Active shape control -- Blade theory

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As part of a EUR 20 million EU project to speed up development of huge offshore wind turbines with rated capacities of 15-20 MW, Finland's technical research institute is reporting good results with a new composite material for rotor blades. Valtio Teknologia Tutkimus (VTT) in Helsinki, a state funded body, is charged with developing stronger, more durable and flexible materials for rotor blades without adding significant weight to those in use today. The aim is to increase the stability of large rotor performance to allow a fourfold increase in generating capacity.

VTT is experimenting with changing the shape of composite reinforced plastic by use of an electrical current. "Blades that change their shape reduce the vibration stress imposed on them which in turn makes it possible to use longer blades and increase the annual capacity of the plant," says VTT's project manager, Esa Peltola.

Reducing vibration stress and ensuring the lifting force of blades can be kept constant in different wind speeds is a key element for success, VTT says. The main focus of the research is in applying what it calls active shape control techniques, where the shape of a blade is altered when the wind speed changes or the blade rotates past the tower. Essentially, this involves embedding shape memory metal wires in the blades. When the temperature of these wires is increased to approximately 60 degrees Centigrade using an electricity current the shape memory metal alloy transforms the blade into the required optimum shape.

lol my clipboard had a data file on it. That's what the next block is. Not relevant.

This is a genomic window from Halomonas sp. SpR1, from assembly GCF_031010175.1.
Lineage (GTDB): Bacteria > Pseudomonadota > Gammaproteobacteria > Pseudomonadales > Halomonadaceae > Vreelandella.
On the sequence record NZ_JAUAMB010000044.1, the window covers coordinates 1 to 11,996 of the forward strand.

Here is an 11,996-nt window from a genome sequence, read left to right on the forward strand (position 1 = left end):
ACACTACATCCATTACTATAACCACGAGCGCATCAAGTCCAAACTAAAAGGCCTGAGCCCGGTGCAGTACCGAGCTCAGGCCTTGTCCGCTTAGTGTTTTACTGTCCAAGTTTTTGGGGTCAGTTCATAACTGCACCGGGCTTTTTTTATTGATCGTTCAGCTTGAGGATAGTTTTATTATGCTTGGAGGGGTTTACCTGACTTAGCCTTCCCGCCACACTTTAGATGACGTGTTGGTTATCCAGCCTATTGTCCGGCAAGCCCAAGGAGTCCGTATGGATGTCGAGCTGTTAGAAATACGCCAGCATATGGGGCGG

"This project is the largest-ever development project in the field of European wind power technology," says Peltola of the EU initiative. "Such technology can make it possible to operate wind power plants in stronger wind conditions which in turn can increase annual production time." The design and implementation of a scale-model two metre rotor blade made of the new material is underway.

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